Facebook Ad Fraud

Facebook isn’t immune from fraud either unfortunately, and it is estimated that $81 billion was lost to social media ad fraud worldwide in 2022, with that number expected to exceed $100 billion in 2024. Facebook ad fraud is a serious and expensive business – we know that better than anyone, because it happened to us.

The photo above is a notification we received last year of a suspicious login on our account. Within minutes, the hackers had removed our login credentials from the account, and proceeded to set up ad campaigns with budgets of $50,000 a day.

Luckily, one of our ads managers spotted the fraudulent campaigns shortly after they were created and with some quick action, we were able to get the campaigns disabled within just 59 minutes of the ads going live. All up, those 59 minutes cost us $1500.

But that’s just one example, and we were one of the lucky ones. Throughout Australia and across the world, social media ad fraud is on the rise, with small businesses overwhelmingly becoming the targets. In Australia, there has been a 120% increase in ad fraud targeting small businesses since July 2022, while some states in the US have experienced an 700% increase in social media fraud in recent years.

For most of those businesses, resolution doesn’t come as swiftly as it did for us. Back in April, the ABC reported a story about a gym owner in Melbourne who had been locked out of her Facebook account for 9 months following a hack much like the one we experienced. While she was able to recover the lost ad spend with help from the bank, the owner estimated that the drawn out account recovery and loss of access to her main advertising platform had cost her business tens of thousands of dollars.

What to Watch Out for on Facebook

Not every scam will involve a hacker trying to gain access to your account however. Facebook fraud can come in many different forms, but all share one aim: to seperate you from your money.

Brand Impersonation

Brand impersonation is when a scammer creates a fake page of a well-known brand in an attempt to fool consumers. These pages will create posts or run ads with the aim of luring users off-platform with enticing offers, and can be identified by having one or more of the following.

  • Page is a variation of the brand name, e.g. ‘Woolworths Store’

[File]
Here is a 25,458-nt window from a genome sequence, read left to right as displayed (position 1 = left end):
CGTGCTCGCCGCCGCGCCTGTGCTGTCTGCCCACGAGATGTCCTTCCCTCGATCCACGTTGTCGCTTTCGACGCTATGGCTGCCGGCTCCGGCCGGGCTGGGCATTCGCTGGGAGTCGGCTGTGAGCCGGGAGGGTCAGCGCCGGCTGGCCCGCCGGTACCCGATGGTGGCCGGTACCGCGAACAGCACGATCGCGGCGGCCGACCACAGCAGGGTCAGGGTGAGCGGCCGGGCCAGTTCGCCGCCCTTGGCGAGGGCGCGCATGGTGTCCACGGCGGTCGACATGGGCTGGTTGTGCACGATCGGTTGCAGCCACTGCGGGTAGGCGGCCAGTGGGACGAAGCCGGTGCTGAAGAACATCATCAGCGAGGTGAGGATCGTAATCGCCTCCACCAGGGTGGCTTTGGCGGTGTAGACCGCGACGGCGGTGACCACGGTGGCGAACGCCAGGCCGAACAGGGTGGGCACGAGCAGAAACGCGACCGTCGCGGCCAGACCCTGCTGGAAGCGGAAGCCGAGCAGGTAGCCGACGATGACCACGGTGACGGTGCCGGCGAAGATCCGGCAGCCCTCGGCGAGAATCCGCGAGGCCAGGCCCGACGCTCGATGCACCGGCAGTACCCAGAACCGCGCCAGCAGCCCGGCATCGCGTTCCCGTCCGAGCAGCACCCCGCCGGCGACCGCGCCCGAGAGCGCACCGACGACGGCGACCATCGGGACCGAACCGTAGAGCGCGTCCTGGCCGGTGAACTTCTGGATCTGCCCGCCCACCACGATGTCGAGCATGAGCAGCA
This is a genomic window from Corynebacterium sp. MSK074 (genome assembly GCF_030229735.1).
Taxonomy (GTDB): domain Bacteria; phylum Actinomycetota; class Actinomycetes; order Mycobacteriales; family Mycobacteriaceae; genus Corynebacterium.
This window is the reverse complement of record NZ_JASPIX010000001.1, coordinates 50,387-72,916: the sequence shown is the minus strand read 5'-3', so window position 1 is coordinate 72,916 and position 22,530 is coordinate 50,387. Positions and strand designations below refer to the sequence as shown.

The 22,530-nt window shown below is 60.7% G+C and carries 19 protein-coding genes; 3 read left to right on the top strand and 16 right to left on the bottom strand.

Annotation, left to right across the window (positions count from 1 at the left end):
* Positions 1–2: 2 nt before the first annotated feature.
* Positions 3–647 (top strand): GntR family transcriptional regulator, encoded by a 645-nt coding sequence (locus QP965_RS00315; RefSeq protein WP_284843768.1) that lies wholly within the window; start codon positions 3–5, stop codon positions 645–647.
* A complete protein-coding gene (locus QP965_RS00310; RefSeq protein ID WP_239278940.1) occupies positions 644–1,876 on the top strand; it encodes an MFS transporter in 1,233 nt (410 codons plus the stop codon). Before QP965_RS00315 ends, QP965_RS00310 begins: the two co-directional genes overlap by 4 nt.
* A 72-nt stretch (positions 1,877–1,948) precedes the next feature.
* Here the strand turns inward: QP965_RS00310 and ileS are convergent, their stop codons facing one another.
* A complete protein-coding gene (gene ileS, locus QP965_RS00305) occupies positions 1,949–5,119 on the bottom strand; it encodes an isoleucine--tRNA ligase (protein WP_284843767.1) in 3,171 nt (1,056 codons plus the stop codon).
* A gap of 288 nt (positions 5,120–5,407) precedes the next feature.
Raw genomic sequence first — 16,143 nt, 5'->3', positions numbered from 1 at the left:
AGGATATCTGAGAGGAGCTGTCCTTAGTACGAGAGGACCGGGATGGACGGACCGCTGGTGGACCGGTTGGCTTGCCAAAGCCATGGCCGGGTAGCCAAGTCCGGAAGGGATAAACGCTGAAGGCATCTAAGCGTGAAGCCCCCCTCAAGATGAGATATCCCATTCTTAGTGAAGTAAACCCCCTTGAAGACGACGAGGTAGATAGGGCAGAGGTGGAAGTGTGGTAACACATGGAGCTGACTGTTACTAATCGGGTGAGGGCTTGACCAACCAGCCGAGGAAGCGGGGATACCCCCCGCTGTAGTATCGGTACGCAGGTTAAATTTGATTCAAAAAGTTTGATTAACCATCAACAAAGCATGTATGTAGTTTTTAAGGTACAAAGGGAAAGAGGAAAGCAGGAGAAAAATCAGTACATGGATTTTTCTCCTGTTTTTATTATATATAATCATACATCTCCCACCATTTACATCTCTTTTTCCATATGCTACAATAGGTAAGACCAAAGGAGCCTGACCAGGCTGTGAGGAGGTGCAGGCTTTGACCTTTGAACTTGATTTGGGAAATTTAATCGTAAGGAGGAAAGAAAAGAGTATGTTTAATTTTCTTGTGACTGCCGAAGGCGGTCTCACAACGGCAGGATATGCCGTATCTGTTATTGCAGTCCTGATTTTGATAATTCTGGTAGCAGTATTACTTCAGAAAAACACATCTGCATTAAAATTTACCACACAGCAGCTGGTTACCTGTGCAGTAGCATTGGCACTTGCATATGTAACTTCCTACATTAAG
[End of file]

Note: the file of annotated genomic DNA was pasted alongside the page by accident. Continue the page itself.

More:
• Poor or inconsistent spelling and grammar
  • Page is normally new and has little posting history.
  • Unrealistic hooks i.e. free products, 99% off.
  • Poorly photoshopped photos.

Counterfeit Products

Counterfeit products are one of the oldest scams in the business, and one that scammers tend to put low effort into. Although it can sometimes be hard to tell the difference between an ad for a counterfeit product and poor quality creative from a genuine brand, there are a few giveaways:

  • The page is promoting premium or well-known products
  • Page name doesn’t match the product advertised
  • Page name is a basic variation of a brand name e.g. ‘Gucci for less’
  • Page may be new or has no organic history
  • Unrealistic hook or offer e.g. 90% off, lowest prices seen etc.

Phishing Scams

Phishing scams are employed by scammers to obtain money or personal information that can be used to compromise your bank account. Everyone knows the classic Nigerian Prince Scam, but phishing attacks now are increasingly sophisticated, with scammers appearing under the guise of a real company or service, such as the example above, where the scammers are posing as Meta Business Support.

One constant of all phishing attacks is that the scammer will try and send you off-platform with an external link. In order to do so, they will usually create a sense of urgency by threatening things like account deactivation or fines to get victims to click the links. Below are some of the key signs of a phishing attack, and steps you can take if you are suspicious about a request you have received.

  • Incorrect profile name and image
  • Check if the profile exists i.e. not a deleted user
  • Poor/inconsistent spelling and grammar
  • Asking for an urgent action to be taken via an external link
  • A request for payment

How You Can Protect Yourself Against Facebook Fraud

Although Facebook hacks and ad fraud may be increasing, there are several proven steps you can take to protect yourself and your business.

Enable Security Features

Most platforms have two-factor authentication. If this isn’t already enabled, do so. Facebook also has additional features in the security centre, including ‘trusted domain emails’.

Listen to Social Chatter

Invest time into social listening. Is there an unexpected spike in brand mentions? It might be nothing, but it’s better to be safe than to find out you have been a victim of ad fraud. 

Be Proactive

Don’t bury your head in the sand. If you do become a victim of ad fraud, address it and be transparent. Your customers are more understanding than you think.

Trust Retain Media for the Latest Digital Insights

Fraud is a growing issue for consumers and businesses of all shapes and sizes, but you don’t need to let the threat of it derail your chances of finding success online. At Retain Media, we are ever alert to the dangers of fraud, and have helped dozens of customers safeguard against fraud and get more out of their ad campaigns.

If you’re struggling to make an impact with your ads, it might be time to talk. Contact us today to arrange a free, no-obligation consultation, and start making the most of your ad budget.